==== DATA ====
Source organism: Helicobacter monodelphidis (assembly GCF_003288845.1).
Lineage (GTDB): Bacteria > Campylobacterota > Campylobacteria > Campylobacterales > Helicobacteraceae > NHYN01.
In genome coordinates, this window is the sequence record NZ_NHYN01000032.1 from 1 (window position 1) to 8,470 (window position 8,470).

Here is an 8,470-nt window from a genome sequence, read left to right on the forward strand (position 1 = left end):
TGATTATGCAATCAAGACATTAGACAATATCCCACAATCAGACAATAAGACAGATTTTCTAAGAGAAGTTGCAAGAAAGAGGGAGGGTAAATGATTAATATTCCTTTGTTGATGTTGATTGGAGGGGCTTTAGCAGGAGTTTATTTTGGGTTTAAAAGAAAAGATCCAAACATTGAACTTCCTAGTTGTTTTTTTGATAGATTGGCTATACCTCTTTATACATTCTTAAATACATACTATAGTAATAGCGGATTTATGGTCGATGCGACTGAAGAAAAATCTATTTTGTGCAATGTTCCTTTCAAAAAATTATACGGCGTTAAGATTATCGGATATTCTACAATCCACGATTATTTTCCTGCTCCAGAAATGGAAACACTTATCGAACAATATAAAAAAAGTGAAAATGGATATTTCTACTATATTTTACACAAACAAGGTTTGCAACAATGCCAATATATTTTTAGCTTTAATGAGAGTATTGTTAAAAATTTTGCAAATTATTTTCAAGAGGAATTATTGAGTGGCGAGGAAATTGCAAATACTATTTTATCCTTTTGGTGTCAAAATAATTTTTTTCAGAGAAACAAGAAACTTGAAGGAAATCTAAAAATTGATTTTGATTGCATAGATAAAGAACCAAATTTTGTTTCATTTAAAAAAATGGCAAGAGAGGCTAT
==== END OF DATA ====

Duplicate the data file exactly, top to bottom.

Source organism: Helicobacter monodelphidis (assembly GCF_003288845.1).
Lineage (GTDB): Bacteria > Campylobacterota > Campylobacteria > Campylobacterales > Helicobacteraceae > NHYN01.
In genome coordinates, this window is the sequence record NZ_NHYN01000032.1 from 1 (window position 1) to 8,470 (window position 8,470).

Here is an 8,470-nt window from a genome sequence, read left to right on the forward strand (position 1 = left end):
TGATTATGCAATCAAGACATTAGACAATATCCCACAATCAGACAATAAGACAGATTTTCTAAGAGAAGTTGCAAGAAAGAGGGAGGGTAAATGATTAATATTCCTTTGTTGATGTTGATTGGAGGGGCTTTAGCAGGAGTTTATTTTGGGTTTAAAAGAAAAGATCCAAACATTGAACTTCCTAGTTGTTTTTTTGATAGATTGGCTATACCTCTTTATACATTCTTAAATACATACTATAGTAATAGCGGATTTATGGTCGATGCGACTGAAGAAAAATCTATTTTGTGCAATGTTCCTTTCAAAAAATTATACGGCGTTAAGATTATCGGATATTCTACAATCCACGATTATTTTCCTGCTCCAGAAATGGAAACACTTATCGAACAATATAAAAAAAGTGAAAATGGATATTTCTACTATATTTTACACAAACAAGGTTTGCAACAATGCCAATATATTTTTAGCTTTAATGAGAGTATTGTTAAAAATTTTGCAAATTATTTTCAAGAGGAATTATTGAGTGGCGAGGAAATTGCAAATACTATTTTATCCTTTTGGTGTCAAAATAATTTTTTTCAGAGAAACAAGAAACTTGAAGGAAATCTAAAAATTGATTTTGATTGCATAGATAAAGAACCAAATTTTGTTTCATTTAAAAAAATGGCAAGAGAGGCTAT